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Thursday, July 16, 2009

Emerson on skepticism (Montaigne)

Skepticism is the attitude assumed by the student in relation to the particulars which society adores, but which he sees to be reverend only in their tendency and spirit. The ground occupied by the skeptic is the vestibule of the temple. Society does not like to have any breath of question blown on the existing order. But the interrogation of custom at all points is an inevitable stage in the growth of every superior mind, and is the evidence of its perception of the flowing power which remains itself in all changes.

The superior mind will find itself equally at odds with the evils of society and with the projects that are offered to relieve them. The wise skeptic is a bad citizen; no conservative, he sees the selfishness of property and the drowsiness of institutions. But neither is he fit to work with any democratic party that ever was constituted; for parties wish every one committed, and he penetrates the popular patriotism. His politics are those of the "Soul's Errand" of Sir Walter Raleigh; or of Krishna, in the Bhagavat, "There is none who is worthy of my love or hatred"; whilst he sentences law, physic, divinity, commerce and custom. He is a reformer; yet he is no better member of the philanthropic association. It turns out that he is not the champion of the operative, the pauper, the prisoner, the slave. It stands in his mind that our life in this world is not of quite so easy interpretation as churches and schoolbooks say. He does not wish to take ground against these benevolences, to play the part of devil's attorney, and blazon every doubt and sneer that darkens the sun for him. But he says, There are doubts.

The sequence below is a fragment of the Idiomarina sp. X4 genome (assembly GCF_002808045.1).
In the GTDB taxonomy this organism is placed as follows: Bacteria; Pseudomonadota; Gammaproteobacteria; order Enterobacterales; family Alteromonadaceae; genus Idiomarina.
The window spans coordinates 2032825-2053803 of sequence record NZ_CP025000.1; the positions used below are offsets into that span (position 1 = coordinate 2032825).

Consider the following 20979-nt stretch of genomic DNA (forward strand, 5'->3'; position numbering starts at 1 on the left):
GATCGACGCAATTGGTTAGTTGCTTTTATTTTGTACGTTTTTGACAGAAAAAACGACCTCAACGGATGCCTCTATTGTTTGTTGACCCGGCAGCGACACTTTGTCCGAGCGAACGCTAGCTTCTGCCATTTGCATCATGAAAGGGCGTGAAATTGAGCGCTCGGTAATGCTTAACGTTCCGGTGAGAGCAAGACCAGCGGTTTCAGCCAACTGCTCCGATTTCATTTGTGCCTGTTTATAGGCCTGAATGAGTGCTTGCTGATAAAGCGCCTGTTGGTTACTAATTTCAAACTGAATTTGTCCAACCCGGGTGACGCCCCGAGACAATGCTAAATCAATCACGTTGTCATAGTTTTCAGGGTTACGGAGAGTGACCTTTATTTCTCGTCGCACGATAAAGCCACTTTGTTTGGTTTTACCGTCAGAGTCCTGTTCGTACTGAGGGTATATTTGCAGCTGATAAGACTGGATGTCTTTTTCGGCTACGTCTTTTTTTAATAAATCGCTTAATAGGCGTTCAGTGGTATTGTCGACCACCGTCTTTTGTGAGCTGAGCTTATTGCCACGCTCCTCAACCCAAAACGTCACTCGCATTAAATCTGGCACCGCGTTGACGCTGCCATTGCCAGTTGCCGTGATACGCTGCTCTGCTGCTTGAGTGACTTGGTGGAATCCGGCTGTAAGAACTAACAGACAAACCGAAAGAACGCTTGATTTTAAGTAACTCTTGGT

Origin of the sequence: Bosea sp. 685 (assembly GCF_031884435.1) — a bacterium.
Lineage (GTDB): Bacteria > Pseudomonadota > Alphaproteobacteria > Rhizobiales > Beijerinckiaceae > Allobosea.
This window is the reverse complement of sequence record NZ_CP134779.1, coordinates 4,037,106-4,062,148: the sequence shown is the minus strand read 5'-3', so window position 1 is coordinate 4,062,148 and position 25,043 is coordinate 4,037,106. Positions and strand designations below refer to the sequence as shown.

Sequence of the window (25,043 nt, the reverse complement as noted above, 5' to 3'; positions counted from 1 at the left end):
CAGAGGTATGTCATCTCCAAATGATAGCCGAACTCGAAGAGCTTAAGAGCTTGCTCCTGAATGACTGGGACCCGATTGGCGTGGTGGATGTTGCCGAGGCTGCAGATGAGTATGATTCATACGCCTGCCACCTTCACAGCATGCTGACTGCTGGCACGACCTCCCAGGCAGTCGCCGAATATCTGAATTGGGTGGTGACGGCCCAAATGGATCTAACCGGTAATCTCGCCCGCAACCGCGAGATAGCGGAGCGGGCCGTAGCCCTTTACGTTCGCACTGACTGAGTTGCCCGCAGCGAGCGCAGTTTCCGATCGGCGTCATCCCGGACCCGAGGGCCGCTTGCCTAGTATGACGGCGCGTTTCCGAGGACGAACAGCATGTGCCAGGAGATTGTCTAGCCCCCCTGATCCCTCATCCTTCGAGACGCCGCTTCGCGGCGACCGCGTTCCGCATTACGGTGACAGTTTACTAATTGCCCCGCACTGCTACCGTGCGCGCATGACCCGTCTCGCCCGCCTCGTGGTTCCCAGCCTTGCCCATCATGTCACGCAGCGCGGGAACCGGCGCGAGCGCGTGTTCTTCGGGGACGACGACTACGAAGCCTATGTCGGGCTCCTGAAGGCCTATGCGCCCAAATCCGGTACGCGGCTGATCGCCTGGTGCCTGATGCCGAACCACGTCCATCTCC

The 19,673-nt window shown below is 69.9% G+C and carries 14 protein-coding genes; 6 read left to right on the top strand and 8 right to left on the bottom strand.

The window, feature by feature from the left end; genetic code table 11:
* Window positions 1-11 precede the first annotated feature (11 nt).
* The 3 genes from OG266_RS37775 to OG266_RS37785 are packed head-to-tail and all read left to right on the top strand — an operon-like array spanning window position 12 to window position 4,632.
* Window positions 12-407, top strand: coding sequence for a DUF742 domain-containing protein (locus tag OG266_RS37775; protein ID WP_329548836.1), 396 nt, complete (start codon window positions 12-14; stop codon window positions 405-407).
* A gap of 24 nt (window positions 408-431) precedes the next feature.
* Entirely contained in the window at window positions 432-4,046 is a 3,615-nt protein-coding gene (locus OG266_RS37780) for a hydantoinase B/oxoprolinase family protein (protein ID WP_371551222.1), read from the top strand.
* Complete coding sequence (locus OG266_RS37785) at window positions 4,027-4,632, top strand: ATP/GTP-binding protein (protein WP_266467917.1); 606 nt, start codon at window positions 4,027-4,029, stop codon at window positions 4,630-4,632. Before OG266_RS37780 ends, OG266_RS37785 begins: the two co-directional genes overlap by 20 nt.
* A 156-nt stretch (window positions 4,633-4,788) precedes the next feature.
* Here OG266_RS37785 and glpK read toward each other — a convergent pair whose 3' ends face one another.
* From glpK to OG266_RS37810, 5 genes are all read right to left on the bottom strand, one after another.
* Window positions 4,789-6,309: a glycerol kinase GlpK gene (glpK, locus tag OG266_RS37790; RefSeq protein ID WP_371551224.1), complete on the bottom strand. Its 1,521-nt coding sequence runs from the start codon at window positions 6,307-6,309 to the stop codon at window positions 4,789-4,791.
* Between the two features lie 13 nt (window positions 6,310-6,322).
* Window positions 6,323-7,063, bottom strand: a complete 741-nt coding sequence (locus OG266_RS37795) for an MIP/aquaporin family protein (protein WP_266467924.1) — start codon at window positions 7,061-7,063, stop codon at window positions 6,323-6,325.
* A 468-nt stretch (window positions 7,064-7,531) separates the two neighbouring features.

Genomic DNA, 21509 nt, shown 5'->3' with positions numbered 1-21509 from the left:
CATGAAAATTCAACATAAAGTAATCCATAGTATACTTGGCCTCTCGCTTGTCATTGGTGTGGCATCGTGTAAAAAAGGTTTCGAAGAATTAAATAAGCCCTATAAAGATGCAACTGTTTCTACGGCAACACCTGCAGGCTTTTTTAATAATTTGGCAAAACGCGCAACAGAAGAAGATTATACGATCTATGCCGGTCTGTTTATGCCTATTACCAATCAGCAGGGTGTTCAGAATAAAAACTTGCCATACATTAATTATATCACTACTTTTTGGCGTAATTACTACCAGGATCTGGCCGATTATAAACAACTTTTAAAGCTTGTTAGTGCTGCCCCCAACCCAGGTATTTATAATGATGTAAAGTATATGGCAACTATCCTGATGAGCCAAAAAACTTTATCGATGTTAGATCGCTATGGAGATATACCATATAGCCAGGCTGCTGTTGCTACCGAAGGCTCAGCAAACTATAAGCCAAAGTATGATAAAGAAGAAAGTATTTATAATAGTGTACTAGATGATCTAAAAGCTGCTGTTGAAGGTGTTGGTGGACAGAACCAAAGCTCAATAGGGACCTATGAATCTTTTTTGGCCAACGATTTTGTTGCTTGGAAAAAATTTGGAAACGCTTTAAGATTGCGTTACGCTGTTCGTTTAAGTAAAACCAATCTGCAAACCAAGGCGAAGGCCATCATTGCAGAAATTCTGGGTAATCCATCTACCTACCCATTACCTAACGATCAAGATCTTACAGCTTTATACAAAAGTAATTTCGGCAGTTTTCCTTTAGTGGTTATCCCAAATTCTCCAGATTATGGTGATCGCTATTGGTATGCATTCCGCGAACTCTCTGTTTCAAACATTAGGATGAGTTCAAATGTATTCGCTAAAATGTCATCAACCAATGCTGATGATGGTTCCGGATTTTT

Ralph Waldo Emerson - Montaigne; or, the Skeptic

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